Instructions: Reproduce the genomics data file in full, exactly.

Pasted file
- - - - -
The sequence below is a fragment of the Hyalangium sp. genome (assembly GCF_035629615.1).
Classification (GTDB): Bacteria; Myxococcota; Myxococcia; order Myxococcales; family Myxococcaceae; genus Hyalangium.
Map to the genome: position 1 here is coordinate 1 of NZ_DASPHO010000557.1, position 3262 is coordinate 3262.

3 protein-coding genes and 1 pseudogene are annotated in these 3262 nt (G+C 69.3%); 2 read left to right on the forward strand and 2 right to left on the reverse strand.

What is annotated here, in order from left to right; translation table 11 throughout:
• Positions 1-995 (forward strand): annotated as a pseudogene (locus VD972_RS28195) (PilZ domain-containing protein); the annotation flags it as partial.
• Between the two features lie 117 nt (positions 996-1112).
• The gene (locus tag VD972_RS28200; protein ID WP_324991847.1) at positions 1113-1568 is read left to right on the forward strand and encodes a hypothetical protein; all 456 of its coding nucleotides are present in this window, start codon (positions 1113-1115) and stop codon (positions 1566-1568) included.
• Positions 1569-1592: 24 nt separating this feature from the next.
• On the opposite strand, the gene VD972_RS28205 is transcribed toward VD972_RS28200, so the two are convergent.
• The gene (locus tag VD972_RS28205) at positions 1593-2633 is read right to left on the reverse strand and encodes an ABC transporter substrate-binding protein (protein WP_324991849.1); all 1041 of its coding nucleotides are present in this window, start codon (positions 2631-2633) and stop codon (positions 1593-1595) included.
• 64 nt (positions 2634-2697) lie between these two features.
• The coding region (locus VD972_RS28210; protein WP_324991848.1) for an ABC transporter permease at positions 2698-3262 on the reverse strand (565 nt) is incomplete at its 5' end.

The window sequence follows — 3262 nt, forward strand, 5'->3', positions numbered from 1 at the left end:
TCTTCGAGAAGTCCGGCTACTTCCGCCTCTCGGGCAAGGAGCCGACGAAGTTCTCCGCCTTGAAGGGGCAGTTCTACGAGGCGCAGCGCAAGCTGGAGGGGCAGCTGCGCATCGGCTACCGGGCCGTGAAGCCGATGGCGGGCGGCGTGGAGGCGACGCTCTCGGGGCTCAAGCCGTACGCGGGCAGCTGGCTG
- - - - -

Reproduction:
The sequence below is a fragment of the Hyalangium sp. genome (assembly GCF_035629615.1).
Classification (GTDB): Bacteria; Myxococcota; Myxococcia; order Myxococcales; family Myxococcaceae; genus Hyalangium.
Map to the genome: position 1 here is coordinate 1 of NZ_DASPHO010000557.1, position 3262 is coordinate 3262.

3 protein-coding genes and 1 pseudogene are annotated in these 3262 nt (G+C 69.3%); 2 read left to right on the forward strand and 2 right to left on the reverse strand.

What is annotated here, in order from left to right; translation table 11 throughout:
• Positions 1-995 (forward strand): annotated as a pseudogene (locus VD972_RS28195) (PilZ domain-containing protein); the annotation flags it as partial.
• Between the two features lie 117 nt (positions 996-1112).
• The gene (locus tag VD972_RS28200; protein ID WP_324991847.1) at positions 1113-1568 is read left to right on the forward strand and encodes a hypothetical protein; all 456 of its coding nucleotides are present in this window, start codon (positions 1113-1115) and stop codon (positions 1566-1568) included.
• Positions 1569-1592: 24 nt separating this feature from the next.
• On the opposite strand, the gene VD972_RS28205 is transcribed toward VD972_RS28200, so the two are convergent.
• The gene (locus tag VD972_RS28205) at positions 1593-2633 is read right to left on the reverse strand and encodes an ABC transporter substrate-binding protein (protein WP_324991849.1); all 1041 of its coding nucleotides are present in this window, start codon (positions 2631-2633) and stop codon (positions 1593-1595) included.
• 64 nt (positions 2634-2697) lie between these two features.
• The coding region (locus VD972_RS28210; protein WP_324991848.1) for an ABC transporter permease at positions 2698-3262 on the reverse strand (565 nt) is incomplete at its 5' end.

The window sequence follows — 3262 nt, forward strand, 5'->3', positions numbered from 1 at the left end:
TCTTCGAGAAGTCCGGCTACTTCCGCCTCTCGGGCAAGGAGCCGACGAAGTTCTCCGCCTTGAAGGGGCAGTTCTACGAGGCGCAGCGCAAGCTGGAGGGGCAGCTGCGCATCGGCTACCGGGCCGTGAAGCCGATGGCGGGCGGCGTGGAGGCGACGCTCTCGGGGCTCAAGCCGTACGCGGGCAGCTGGCTG